As he approaches his ninth election campaign, Scarborough-Rouge River Member of Provincial Parliament (MPP) Bas Balkissoon finds himself spending a lot of time explaining the benefits of the Harmonized Sales Tax (HST) to inquiring and confused constituents.
Introduced in the province on July 1, 2010, the HST combines the eight per cent provincial sales tax and the five per cent federal goods and services tax (GST). The blended 13 per cent tax on hundreds of items that had previously only been subjected to the five per cent GST translates into a price increase on a number items, including taxi fares, gasoline, heating fuel and magazines.
With British Columbians voting to kill the HST in a province-wide referendum last month, there is concern that the controversial tax could become a political lightning rod in Ontario just under a month before the October 6 elections.
“I could understand people’s concerns because it’s a complex and comprehensive tax reform,” says Balkissoon who has represented the riding since November 2005. “If you talk to most business people, they will tell you they have been waiting on something like this for a long time because it means one set of rules and policies for them.
“For those people who are reasonable and need an explanation, I tell them even though they pay the tax daily, they get almost all of it back when they do their tax returns. You are entitled to claim almost $1180 in tax grants and credits as a senior with low income. A big chunk of the tax goes back to citizens. You feel it when you pay at the cash register, but most people don’t know what they are getting back. In fact, many people are coming out ahead and they don’t even know it.
“The other parties are selling a catch-phrase when it comes to denouncing the HST. I am presenting the facts and I am hoping that, at the end of the day, voters will look at who is spending more time talking to them about the benefits of it. We see this tax as the way of the future because it could create employment and economic growth. It’s about building stability for business in an unstable global environment.”
Scarborough-Rouge River riding includes Malvern which has a high population of visible minorities and young people. Once a troubled neighbourhood, crime has decreased significantly following the dismantling of the Malvern Crew gang seven years ago and the implementation of provincial programs that have benefitted the youth.
“When I was first elected in 2005, the Premier (Dalton McGuinty) promised that the government would work with me to deal with issues in the neighbourhood,” said Balkissoon who secured 65.2 per of the votes in the last election. “That promise was fulfilled in a major way with the installation of two video surveillance cameras for about eight months, the Youth in Policing Initiative that provides summer employment for young people in the area and an increased police presence through the Toronto Anti-Violence Intervention Strategy (TAVIS) program that has proved very effective in this neighbourhood.”
The Toronto Police and the provincial government established TAVIS in 2005 in response to an increase in deadly gun violence in the city.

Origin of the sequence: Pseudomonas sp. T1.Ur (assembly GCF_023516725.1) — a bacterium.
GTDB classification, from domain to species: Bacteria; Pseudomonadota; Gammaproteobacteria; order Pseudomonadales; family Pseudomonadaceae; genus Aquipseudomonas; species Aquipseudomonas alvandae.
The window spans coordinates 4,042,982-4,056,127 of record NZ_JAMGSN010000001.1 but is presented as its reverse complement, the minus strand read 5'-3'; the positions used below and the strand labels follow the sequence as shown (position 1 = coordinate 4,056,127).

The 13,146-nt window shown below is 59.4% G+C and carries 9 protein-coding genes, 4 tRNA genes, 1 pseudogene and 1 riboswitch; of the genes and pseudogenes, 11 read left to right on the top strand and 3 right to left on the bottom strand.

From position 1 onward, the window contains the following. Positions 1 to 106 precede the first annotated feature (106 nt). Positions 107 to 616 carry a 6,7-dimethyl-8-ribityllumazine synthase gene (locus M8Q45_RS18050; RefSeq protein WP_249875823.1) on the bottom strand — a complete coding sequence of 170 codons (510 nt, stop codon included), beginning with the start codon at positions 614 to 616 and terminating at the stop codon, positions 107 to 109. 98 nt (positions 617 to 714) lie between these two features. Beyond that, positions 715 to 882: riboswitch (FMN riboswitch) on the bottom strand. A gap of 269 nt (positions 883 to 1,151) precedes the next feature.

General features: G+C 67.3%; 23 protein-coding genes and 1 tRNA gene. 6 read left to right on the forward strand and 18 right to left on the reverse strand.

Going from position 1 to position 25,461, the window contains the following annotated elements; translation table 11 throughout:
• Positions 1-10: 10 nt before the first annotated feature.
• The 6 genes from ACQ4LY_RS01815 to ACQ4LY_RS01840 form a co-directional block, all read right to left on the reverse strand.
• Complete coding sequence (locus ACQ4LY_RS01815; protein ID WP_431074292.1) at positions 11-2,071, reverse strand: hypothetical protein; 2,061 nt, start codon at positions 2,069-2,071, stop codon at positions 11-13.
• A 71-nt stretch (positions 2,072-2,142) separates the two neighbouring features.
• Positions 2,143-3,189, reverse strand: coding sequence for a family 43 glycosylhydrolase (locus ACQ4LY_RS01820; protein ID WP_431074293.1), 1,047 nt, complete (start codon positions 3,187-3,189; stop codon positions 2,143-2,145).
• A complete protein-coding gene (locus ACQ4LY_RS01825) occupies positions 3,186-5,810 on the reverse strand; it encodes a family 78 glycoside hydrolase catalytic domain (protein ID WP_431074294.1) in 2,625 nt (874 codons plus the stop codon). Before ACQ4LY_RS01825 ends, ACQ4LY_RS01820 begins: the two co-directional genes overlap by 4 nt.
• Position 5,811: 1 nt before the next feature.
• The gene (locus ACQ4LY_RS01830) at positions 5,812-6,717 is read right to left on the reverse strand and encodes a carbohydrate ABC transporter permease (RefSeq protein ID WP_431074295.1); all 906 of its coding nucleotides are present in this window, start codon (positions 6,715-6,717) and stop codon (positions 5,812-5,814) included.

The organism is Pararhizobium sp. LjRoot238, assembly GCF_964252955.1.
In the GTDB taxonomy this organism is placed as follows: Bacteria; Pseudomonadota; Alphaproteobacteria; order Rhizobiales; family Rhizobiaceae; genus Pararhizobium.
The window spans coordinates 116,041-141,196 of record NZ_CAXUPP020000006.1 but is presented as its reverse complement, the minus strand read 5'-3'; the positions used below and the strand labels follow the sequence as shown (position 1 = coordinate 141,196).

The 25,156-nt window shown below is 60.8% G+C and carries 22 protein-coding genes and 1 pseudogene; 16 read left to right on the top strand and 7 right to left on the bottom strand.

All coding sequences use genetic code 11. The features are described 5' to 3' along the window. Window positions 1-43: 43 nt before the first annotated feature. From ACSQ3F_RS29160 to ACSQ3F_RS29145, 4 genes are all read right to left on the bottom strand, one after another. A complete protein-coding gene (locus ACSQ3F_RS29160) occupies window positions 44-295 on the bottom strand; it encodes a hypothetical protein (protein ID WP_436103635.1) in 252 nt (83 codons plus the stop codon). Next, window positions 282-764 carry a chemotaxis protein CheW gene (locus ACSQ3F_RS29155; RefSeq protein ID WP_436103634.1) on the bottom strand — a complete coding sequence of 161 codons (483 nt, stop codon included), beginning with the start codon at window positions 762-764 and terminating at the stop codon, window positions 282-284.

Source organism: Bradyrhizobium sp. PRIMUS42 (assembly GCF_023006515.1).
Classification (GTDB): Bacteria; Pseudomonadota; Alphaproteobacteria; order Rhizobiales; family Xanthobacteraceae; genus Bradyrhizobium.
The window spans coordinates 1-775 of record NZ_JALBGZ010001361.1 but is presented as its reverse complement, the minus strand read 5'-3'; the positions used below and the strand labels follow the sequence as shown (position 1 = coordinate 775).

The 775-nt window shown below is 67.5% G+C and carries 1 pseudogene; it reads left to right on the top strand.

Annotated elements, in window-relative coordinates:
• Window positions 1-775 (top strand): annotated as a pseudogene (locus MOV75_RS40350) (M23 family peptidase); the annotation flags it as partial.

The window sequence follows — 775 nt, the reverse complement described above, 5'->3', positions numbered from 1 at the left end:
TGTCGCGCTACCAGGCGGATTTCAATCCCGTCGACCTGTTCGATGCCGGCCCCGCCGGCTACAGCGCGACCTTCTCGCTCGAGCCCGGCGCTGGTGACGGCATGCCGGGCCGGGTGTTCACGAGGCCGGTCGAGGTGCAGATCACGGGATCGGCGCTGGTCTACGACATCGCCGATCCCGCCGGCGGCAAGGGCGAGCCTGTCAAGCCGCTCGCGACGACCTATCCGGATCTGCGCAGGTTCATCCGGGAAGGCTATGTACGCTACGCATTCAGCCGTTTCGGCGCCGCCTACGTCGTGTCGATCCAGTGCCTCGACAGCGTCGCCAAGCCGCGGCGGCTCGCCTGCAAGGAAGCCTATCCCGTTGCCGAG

Balkissoon won a by-election six years ago when former Cabinet Minister Alvin Curling gave up the seat he held for two decades to take up a diplomatic assignment in the Dominican Republic.
Migrating to Canada in 1970 from Trinidad & Tobago, Balkissoon worked for nearly 20 years with Bell Canada before pursuing a political career. Elected in 1988 as a councilor with the former City of Scarborough, he demonstrated his experience in municipal finance while serving as Budget Committee chair where he was instrumental in ensuring Scarborough’s debt-free status at the time of amalgamation.
As chair of the City of Toronto Audit Committee responsible for exercising financial reporting, corporate governance and corporate control, Balkissoon and former mayor, David Miller, who was a councillor at the time, are credited for uncovering the controversial computer leasing deal between the city and MFP Financial Service that led to the Toronto Computer Leasing Inquiry.
Balkissoon spent 17 years at City Hall before entering Queen’s Park where he played a pivotal role during public consultations on the Emergency Management and Civil Protection Act, 2006, and the Mandatory Blood Testing Act, 2006. These new laws brought in major improvements for police, fire and ambulance workers in Ontario.
The departure of 14 Liberal MPPs has raised speculation that some of the party faithful are not confident of an election win next month.
Balkissoon dismissed this as conjecture.
“Some of those not running again have reached the age of retirement while others have played their part and are moving in other directions,” he said. “Their replacements in the various ridings are very capable and will serve this party well.”
Balkissoon said he has enjoyed his time as an MPP because the Liberal government is setting long-term goals.
“When I was at City Hall, we never looked beyond the next elections,” said Balkissoon who is the Parliamentary Assistant to the Minister of Community and Social Services. “I really see a difference here because there is a view that we should look towards the future. That has been exciting for me.”
Created in 1999, Scarborough-Rouge River has close to 85,000 eligible voters.